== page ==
There is more to the coming Supreme Court decision expected to be handed down as early as next June than merely whether all or part of Obamacare will be upheld. This decision will actually decide whether the Constitution actually means anything today or not. The Constitution is a document which limits federal power, and without the limitations spelled out in the Articles, and the first ten amendments, commonly known as the Bill of Rights, our country, and the Constitution would never have been ratified in the first place.
That’s right, the first ten amendments were added to the Constitution before it was ratified by the 13 States, which were then operating rather poorly under the Articles of Confederation.
Here is an interesting article from American Thinker:
. . . In a 2006 interview with PBS, Roberts discussed the most revolutionary aspect of the American Constitution, which is that it is the law over government and not merely a political document melded at will by political leaders. Chief Justice John Marshall’s landmark opinion in Marbury v. Madison, Roberts notes, “says, what is the Constitution? It’s law. It’s law that the people have established to control this new government.”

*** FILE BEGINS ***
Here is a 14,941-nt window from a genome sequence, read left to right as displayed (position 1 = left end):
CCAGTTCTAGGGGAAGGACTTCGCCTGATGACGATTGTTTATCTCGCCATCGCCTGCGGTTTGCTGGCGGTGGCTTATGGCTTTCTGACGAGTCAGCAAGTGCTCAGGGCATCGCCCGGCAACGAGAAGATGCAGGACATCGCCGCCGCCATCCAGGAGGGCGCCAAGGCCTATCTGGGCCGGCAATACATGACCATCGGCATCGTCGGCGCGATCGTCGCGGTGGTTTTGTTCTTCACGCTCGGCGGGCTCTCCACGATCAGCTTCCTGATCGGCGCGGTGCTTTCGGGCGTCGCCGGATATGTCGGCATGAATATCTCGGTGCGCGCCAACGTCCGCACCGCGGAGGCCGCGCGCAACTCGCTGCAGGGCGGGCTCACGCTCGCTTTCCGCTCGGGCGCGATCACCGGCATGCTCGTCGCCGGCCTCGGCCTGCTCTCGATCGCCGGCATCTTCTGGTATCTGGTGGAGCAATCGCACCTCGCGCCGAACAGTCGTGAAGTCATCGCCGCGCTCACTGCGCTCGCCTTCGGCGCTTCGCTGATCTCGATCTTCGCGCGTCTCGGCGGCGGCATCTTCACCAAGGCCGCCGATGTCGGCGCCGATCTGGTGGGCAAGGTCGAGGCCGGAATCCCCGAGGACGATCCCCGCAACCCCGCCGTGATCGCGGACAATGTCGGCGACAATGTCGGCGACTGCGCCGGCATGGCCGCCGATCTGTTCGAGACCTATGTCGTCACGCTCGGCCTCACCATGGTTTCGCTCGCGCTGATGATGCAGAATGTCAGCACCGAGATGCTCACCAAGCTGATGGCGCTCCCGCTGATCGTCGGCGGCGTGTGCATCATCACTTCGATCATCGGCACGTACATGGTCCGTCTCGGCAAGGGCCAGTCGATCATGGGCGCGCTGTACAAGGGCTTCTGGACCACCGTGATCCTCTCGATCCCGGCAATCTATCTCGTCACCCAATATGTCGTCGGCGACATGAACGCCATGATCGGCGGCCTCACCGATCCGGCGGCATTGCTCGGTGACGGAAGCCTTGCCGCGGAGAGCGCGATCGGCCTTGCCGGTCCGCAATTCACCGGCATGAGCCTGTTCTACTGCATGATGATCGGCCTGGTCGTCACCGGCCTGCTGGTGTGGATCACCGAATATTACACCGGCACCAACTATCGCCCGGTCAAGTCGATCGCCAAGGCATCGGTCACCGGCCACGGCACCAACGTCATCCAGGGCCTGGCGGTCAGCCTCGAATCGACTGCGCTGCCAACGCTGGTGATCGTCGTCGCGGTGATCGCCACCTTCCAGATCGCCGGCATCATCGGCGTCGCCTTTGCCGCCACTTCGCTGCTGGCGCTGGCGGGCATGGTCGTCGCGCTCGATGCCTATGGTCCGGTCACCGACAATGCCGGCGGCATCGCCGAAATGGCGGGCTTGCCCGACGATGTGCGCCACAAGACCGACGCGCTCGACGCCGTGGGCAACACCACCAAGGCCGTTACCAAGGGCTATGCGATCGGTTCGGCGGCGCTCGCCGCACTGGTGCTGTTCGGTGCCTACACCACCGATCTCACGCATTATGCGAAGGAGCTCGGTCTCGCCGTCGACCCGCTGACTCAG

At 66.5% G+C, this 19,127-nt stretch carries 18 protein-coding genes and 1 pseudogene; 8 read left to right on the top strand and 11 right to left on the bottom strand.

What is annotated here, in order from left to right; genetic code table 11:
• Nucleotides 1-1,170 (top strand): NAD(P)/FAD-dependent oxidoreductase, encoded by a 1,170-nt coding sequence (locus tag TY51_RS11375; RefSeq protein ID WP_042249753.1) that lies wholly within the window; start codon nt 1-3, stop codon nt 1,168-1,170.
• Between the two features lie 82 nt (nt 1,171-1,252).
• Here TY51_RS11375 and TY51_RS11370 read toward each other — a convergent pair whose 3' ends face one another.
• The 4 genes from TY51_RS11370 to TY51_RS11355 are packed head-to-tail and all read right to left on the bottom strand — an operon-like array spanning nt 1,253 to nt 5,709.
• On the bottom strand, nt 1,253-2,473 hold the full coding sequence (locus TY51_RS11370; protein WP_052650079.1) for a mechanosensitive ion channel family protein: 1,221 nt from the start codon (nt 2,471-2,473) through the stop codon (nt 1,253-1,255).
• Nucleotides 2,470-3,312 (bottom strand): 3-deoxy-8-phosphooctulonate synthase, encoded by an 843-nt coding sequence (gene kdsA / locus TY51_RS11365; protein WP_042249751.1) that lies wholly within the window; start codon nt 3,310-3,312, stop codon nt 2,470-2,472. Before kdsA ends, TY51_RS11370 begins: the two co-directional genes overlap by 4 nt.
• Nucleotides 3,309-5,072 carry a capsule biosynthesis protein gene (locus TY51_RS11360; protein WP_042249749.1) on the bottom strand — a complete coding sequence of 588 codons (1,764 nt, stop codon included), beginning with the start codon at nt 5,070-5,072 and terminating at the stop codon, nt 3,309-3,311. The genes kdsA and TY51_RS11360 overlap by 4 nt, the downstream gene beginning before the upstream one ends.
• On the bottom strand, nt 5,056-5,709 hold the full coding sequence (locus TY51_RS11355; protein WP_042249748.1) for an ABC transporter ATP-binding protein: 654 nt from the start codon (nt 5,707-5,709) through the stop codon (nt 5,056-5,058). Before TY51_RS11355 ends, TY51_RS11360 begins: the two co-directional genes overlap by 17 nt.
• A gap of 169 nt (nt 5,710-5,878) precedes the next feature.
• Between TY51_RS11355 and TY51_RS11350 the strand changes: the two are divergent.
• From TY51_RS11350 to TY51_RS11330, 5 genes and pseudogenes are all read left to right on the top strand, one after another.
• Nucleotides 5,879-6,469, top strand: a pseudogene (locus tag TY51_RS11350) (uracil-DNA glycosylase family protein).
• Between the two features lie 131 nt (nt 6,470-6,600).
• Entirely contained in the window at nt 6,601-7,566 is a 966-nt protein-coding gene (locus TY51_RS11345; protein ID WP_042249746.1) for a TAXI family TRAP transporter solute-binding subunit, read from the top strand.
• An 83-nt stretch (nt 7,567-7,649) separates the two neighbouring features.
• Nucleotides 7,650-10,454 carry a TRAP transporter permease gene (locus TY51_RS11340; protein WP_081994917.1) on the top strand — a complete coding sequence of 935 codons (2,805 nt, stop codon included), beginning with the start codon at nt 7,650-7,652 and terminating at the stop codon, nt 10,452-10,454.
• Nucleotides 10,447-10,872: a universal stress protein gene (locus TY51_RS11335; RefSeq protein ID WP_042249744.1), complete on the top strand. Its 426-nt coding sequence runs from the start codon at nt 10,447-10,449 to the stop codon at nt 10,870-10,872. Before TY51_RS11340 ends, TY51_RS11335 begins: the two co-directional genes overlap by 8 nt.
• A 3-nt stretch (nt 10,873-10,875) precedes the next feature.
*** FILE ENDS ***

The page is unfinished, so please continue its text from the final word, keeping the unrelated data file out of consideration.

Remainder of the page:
In this regard, the ObamaCare case is very much about more than just ObamaCare. It is about the extent to which the Constitution is binding as law that controls government, and what the Supreme Court will do to enforce that law on government.
Thomas Paine wrote, “A constitution is not an act of government, but of the people constituting a government, and a government without a constitution is power without right.” Political thinker Sir Kenneth C. Wheare referred to a constitution as “the collection of rules which establish orgovern the government.”
In Marbury v. Madison, Marshall called the United States Constitution our paramount law — so much so that laws passed by the people’s representatives are void if repugnant to that fundamental, supreme law.